WASHINGTON -- Boris N. Yeltsin, basking in his historic triumph as Russia's president-elect, arrived here yesterday with the aim of launching a "direct dialogue" with the United States, suggesting this should strengthen, rather than undermine, stronger U.S.-Soviet ties.
His visit promises to heighten debate here about the extent to which the United States should work with individual Soviet republics, as opposed to the central Kremlin government, in encouraging economic and political reform.
The White House, while saying President Bush would spend an hour with Mr. Yeltsin in the Oval Office tomorrow afternoon, made clear that relations with the Kremlin remained paramount. And Secretary of State James A. Baker III, in a Berlin speech, offered the Kremlin stronger ties with the West, provided it pursued free-market reforms.
"I hope President [Mikhail S.] Gorbachev now brings forward a new effort at serious market reform that will enable us to advance perestroika," Mr. Baker said. "The door to the Euro-Atlantic community is open, but only the Soviets can decide to step over the threshold."
But the inevitable change in relations wrought by Mr. Yeltsin's election victory was underscored by Senate Minority Leader Bob jTC Dole, R-Kan., who said on welcoming Mr. Yeltsin at Andrews Air Force Base: "You come with a unique authority -- you can truly speak not only as the representative of your government, but also as the voice of your people."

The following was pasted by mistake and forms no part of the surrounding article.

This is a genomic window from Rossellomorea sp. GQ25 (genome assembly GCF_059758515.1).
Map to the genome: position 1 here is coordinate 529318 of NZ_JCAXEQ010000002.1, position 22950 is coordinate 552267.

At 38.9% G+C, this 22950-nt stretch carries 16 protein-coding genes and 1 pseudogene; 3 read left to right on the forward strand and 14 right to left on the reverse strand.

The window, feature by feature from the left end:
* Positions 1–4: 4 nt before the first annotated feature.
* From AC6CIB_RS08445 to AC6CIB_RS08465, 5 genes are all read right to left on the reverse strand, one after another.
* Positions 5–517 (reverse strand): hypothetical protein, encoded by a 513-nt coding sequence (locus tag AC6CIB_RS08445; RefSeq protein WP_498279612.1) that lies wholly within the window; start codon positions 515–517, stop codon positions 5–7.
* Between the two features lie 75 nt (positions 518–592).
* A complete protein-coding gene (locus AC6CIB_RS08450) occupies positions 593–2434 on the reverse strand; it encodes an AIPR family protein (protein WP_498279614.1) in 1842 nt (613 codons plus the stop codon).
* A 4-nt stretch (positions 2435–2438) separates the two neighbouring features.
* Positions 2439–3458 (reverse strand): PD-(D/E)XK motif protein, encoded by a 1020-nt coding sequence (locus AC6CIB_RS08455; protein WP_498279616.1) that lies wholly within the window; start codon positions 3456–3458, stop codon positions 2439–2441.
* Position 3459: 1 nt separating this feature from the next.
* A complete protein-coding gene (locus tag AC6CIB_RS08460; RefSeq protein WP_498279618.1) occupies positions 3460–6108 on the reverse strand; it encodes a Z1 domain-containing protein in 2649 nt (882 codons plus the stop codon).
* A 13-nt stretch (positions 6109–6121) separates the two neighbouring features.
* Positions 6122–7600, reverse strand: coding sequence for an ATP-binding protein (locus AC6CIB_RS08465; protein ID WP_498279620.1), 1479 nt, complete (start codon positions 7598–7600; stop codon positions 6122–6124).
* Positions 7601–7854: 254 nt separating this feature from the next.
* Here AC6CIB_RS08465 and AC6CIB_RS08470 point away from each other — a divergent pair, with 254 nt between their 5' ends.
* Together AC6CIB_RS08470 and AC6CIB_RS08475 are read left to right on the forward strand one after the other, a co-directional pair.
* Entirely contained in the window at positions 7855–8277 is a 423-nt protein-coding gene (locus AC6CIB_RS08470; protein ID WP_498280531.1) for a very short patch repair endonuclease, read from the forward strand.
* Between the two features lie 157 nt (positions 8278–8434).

The visit, he said, demonstrates "the new reality of the Soviet Union and the Russian republic, a reality that we are perhaps a bit belatedly coming to accept."
Mr. Yeltsin was careful not to undermine U.S.-Soviet ties while seeking a new relationship between Washington and his republic.
"We expect this visit to launch a direct dialogue between Russia and the United States in the interests of stronger and stable interaction between the U.S.S.R. and the United States and in the interests of positive processes throughout the world," Mr. Yeltsin said.
His visit, as a guest of the Senate majority and minority leaders, stands in sharp contrast to his 1989 tour, when he was denied an Oval Office meeting with President Bush, drew derisive comments from U.S. officials and was dogged by rumors of heavy drinking.
But his new stature posed a protocol dilemma for the Bush administration. Legally, he is the equivalent of a U.S. governor, officials said. Thus, the highest executive-branch official to greet him was a deputy assistant secretary of state.
But citing the potential security threat that his fame commands, the United States allowed his Aeroflot jet to land at Andrews and equipped him with heavy protection, which gives him a motorcade befitting a visiting head of state.
In his meeting with President Bush, "our role is primarily to hear his views," said White House spokesman Marlin Fitzwater, adding, "Our relationship has been with the central government of the Soviet Union for the last 40-some years, and that's the way it will remain."
Another U.S. official said, "What we want more than anything is to hear how he plans to use his power and his mandate to move reform ahead, how he plans to work with other governments in the union and to cooperate with Gorbachev, and how much he will move ahead on his own."
The visit comes as the United States and its major industrial allies are grappling with how to encourage Soviet economic reforms, amid roiling Kremlin debate over how far and how fast to move.
Mr. Baker, in his Berlin speech, offered highlights of an economic package in the works that would provide a variety of technical assistance but avoid large-scale direct aid.